THE PRICE OF SHEDDING BLOOD EVERY MONTH

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Today I wake up with a familiar ache in my abdomen.
And just like every other day of the month when this happens, I feel disgusted. I feel angry. Outraged. Terrified and sad at the same time.
A quick slip of a finger inside my pants to check if what I suspect is true confirms my greatest dread, it comes out all bloody and sticky.
My sheets are stained. My panties soaked, my sweats wet. My abdomen already having that dull throbbing pain.
"No!" I shout as frustration builds up inside me.
It's that time of the month again.

 

Yet...
I am too broke to afford pads or tampons or "diapers" as some dumb Americans teenagers call it.
I sit in silence. My innermost regions bleeding but I don't care.
I think of every other female that has to undergo this every month.
Every young girl. Every young woman. Every mother. Every old woman. Every female.
I think of how we are supposed to handle this.
My mate stirs by my side. She sleeps peacefully, like a baby.
A part of her t-shirt is stained by my blood.
I freeze not knowing what to do. My thighs feel sticky.
A different smell engulfs me.
I sniff at my sweats.
That distinct metallic stench of blood comes from my nether regions.
This is the first time this has ever happened to me.
How will I deal with this?
I have always been careful.
I have always handled my periods with great care.
"No one wants to see your blood." Society constantly reminds me.

 

I have never wanted to feel exposed. You see it's easier to walk with torn clothes in public than to have a blood stained outfit.
Accident or not, 'No one wants to see your blood." They say in that ever irritating sing-song voice.
They tell me menstruation is normal but they still confine me in "Menstruation huts" where I live in equally terrible conditions."
They need me to stay away from "Holy places" and "sacred grounds" and be "cleansed" before I go back to associating with humanity as usual.

 

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They say menstruation is normal but I still get weird looks or lewd jokes when I am buying sanitary towels in shops.
They convince me that menstruation is normal and yet they mock me when I say I am suffering from period pain and I need a break.
They tell me that menstruation is natural and is something that we can't control yet a normal packet of pads goes for around sixty Kenyan shillings.

I call that

the price of"shedding your insides every month."

 

The irony of shedding blood after every thirty days.
Its a natural process but I am being treated like it's my choice. Like I can choose whether to menstruate or not.
Society programmed me to hate my body right from the very start.
That's why I am having this deep feeling disgust as I look at my mate gently snoring, oblivious of my inner battle with emotions.
What will she think when she wakes up? Will she look at me in undisguised shock and walk away to fix himself a cup of coffee while I lie there, silently crying?
Or will she take me into her arms, blood and all, tell me it's alright and help me get cleaned up?
A deep feeing of shame engulfs me. I am unable to stand and go take a bath despite the fact that I am shedding lots of blood.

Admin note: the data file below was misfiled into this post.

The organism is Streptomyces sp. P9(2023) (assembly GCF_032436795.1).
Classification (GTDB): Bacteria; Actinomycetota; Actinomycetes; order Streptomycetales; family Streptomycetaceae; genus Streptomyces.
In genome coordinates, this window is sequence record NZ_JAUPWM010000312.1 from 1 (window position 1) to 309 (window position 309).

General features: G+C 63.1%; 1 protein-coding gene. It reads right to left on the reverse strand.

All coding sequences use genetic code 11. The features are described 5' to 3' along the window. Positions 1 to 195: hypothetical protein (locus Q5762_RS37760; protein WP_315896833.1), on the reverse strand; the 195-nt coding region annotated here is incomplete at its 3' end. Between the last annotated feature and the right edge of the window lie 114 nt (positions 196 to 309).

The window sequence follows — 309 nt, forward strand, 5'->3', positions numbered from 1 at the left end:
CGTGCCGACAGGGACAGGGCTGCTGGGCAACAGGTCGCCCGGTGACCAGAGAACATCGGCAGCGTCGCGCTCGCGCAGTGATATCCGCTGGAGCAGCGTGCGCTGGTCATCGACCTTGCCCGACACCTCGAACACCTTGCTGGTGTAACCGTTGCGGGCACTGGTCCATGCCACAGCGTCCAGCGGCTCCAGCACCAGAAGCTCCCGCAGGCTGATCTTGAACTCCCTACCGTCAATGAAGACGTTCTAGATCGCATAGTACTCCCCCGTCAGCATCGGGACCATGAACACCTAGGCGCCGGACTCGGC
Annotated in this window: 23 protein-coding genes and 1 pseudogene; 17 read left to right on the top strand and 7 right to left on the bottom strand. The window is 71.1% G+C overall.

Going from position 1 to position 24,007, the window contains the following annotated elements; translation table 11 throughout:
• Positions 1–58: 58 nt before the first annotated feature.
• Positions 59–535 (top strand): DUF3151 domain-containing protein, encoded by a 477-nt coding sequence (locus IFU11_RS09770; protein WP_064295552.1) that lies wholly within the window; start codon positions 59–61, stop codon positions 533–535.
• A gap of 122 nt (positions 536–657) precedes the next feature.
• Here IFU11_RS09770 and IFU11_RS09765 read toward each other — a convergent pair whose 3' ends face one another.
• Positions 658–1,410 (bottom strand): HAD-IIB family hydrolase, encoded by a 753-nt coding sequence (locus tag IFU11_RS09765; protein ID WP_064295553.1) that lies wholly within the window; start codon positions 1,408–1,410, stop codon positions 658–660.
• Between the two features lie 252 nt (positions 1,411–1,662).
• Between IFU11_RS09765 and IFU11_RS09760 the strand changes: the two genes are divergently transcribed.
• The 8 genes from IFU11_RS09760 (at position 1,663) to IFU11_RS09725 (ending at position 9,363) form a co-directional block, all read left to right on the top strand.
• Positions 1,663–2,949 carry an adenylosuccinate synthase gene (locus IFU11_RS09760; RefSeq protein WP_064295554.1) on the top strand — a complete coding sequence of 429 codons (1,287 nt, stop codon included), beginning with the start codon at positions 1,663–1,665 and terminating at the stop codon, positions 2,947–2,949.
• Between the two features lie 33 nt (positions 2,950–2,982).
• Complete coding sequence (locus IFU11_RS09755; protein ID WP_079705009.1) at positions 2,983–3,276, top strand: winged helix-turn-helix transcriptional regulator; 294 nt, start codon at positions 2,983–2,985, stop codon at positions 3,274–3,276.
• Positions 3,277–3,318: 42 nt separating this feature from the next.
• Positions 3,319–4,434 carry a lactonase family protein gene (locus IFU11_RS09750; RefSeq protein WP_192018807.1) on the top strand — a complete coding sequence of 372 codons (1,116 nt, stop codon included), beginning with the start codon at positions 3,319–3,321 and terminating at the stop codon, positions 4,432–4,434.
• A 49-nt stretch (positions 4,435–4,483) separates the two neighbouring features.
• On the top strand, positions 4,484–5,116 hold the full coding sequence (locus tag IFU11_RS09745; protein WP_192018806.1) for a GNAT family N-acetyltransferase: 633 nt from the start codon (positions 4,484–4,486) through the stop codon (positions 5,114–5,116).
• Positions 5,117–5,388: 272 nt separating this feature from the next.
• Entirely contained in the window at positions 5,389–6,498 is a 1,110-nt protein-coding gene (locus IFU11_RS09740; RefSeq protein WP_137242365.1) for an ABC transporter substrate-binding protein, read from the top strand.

"No!"

I am pulling at my hair not wanting to deal with being a woman. "It's a burden. A big burden." I whisper into my mate's arms as she hugs me, mumbling comforting words in my ear, obviously startled by my sudden outburst.
"What is wrong kitty?" She inquires, her voice betraying his emotions.
I point towards my pants and the sheets using my head.
She sees the blood and goes still.
"I'll be back in a minute." She says as she rushes out of the room.
I collapse in bed and cry my eyes our. Tears soak my pillow but I'm too tired to care.
Twenty minutes pass. I'm still in bed.
My mate is not yet back.
I feel angry.
I think of other females who go through the same problems.
I think of society.
"Fuck society." I spit out.
They made me hate myself. They made sure I was ashamed of what made me a woman.
They destroyed me. They messed me up.
Mustering all the strength I can, I head towards the bathroom.
I am surprised to find a warm bath already prepared. I scrub myself until my skin is smarting.
Even at twenty years of age, I still feel disgusted that I have to bleed every month.
Wrapping a warm towel around me, I head towards my bedroom to dress up.
Again to my surprise, I find the blood stained sheets already removed having been replaced with clean white sheets.
A packet of tampons and pads are on top of my drawer.
I decide to use the "diapers" for today.
All dressed up and clean, I enter my kitchen to find my mate perched on a stool, a cup of coffee in her hand.
She hands me my cup.
"thank you."
She kisses me lightly on my lips.
I smile.

 

"I am sorry I left in a rush. It's my first time to see period blood that well... Isn't mine and I honestly didn't know how to react so I figured out you might need a bath, some towels, a good breakfast and umh, some time alone."
"I love you." I whisper as I run my fingers through her hair.
Leaning in to kiss her, I say, "You did the right thing baby."
She pulls me into her lap and gently strokes my hair.
We sit together, not talking, just maintaining this comfortable silence that we are used to.
My mind wanders again
I think of all the girls out there. I think of my younger self. I think of how she struggled to make it through puberty, blood and all.
I think of women all over the world who still don't know how to handle the rollercoaster that comes with their menstruation.
I think of every "me" all over the world.
My heart bleeds for them.
*deep sigh*
I call that the price of "shedding your insides every month."

 

© NYAR AFRIKA 2018.

P.s. Follow one Denis Nzioka on facebook. He is our Morden day "menstruation" god-father.

Nyarwek
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